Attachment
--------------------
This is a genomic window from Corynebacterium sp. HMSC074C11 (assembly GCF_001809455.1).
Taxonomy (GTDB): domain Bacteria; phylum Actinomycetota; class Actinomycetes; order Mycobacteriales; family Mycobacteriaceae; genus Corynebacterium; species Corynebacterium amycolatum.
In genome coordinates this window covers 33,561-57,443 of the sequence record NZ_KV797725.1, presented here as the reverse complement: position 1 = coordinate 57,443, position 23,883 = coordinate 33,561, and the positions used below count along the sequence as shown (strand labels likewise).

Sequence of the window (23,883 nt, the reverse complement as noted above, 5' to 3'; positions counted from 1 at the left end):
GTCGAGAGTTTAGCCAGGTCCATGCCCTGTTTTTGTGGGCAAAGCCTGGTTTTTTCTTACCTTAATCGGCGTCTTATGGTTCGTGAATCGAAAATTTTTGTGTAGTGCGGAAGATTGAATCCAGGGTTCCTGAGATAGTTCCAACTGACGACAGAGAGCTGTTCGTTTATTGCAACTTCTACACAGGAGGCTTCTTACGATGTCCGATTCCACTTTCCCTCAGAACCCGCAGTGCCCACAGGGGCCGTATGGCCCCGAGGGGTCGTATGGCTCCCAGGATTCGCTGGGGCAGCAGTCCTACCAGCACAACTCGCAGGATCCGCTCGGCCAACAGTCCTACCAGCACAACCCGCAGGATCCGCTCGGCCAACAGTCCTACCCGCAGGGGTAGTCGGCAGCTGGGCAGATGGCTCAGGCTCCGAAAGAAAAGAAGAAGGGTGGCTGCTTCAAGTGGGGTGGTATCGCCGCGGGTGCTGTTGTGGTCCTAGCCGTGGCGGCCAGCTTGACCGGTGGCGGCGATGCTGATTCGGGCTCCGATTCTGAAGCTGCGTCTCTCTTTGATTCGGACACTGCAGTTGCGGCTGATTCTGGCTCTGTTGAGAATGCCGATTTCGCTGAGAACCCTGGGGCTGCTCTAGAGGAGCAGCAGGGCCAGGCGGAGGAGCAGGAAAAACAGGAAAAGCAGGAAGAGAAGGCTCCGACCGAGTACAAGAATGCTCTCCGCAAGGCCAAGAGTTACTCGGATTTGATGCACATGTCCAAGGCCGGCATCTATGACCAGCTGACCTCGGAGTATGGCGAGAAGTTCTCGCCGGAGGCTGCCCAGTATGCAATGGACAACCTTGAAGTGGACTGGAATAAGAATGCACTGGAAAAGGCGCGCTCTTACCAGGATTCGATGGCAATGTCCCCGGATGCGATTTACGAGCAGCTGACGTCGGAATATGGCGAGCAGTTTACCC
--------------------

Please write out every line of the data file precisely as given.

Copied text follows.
This is a genomic window from Corynebacterium sp. HMSC074C11 (assembly GCF_001809455.1).
Taxonomy (GTDB): domain Bacteria; phylum Actinomycetota; class Actinomycetes; order Mycobacteriales; family Mycobacteriaceae; genus Corynebacterium; species Corynebacterium amycolatum.
In genome coordinates this window covers 33,561-57,443 of the sequence record NZ_KV797725.1, presented here as the reverse complement: position 1 = coordinate 57,443, position 23,883 = coordinate 33,561, and the positions used below count along the sequence as shown (strand labels likewise).

Sequence of the window (23,883 nt, the reverse complement as noted above, 5' to 3'; positions counted from 1 at the left end):
GTCGAGAGTTTAGCCAGGTCCATGCCCTGTTTTTGTGGGCAAAGCCTGGTTTTTTCTTACCTTAATCGGCGTCTTATGGTTCGTGAATCGAAAATTTTTGTGTAGTGCGGAAGATTGAATCCAGGGTTCCTGAGATAGTTCCAACTGACGACAGAGAGCTGTTCGTTTATTGCAACTTCTACACAGGAGGCTTCTTACGATGTCCGATTCCACTTTCCCTCAGAACCCGCAGTGCCCACAGGGGCCGTATGGCCCCGAGGGGTCGTATGGCTCCCAGGATTCGCTGGGGCAGCAGTCCTACCAGCACAACTCGCAGGATCCGCTCGGCCAACAGTCCTACCAGCACAACCCGCAGGATCCGCTCGGCCAACAGTCCTACCCGCAGGGGTAGTCGGCAGCTGGGCAGATGGCTCAGGCTCCGAAAGAAAAGAAGAAGGGTGGCTGCTTCAAGTGGGGTGGTATCGCCGCGGGTGCTGTTGTGGTCCTAGCCGTGGCGGCCAGCTTGACCGGTGGCGGCGATGCTGATTCGGGCTCCGATTCTGAAGCTGCGTCTCTCTTTGATTCGGACACTGCAGTTGCGGCTGATTCTGGCTCTGTTGAGAATGCCGATTTCGCTGAGAACCCTGGGGCTGCTCTAGAGGAGCAGCAGGGCCAGGCGGAGGAGCAGGAAAAACAGGAAAAGCAGGAAGAGAAGGCTCCGACCGAGTACAAGAATGCTCTCCGCAAGGCCAAGAGTTACTCGGATTTGATGCACATGTCCAAGGCCGGCATCTATGACCAGCTGACCTCGGAGTATGGCGAGAAGTTCTCGCCGGAGGCTGCCCAGTATGCAATGGACAACCTTGAAGTGGACTGGAATAAGAATGCACTGGAAAAGGCGCGCTCTTACCAGGATTCGATGGCAATGTCCCCGGATGCGATTTACGAGCAGCTGACGTCGGAATATGGCGAGCAGTTTACCC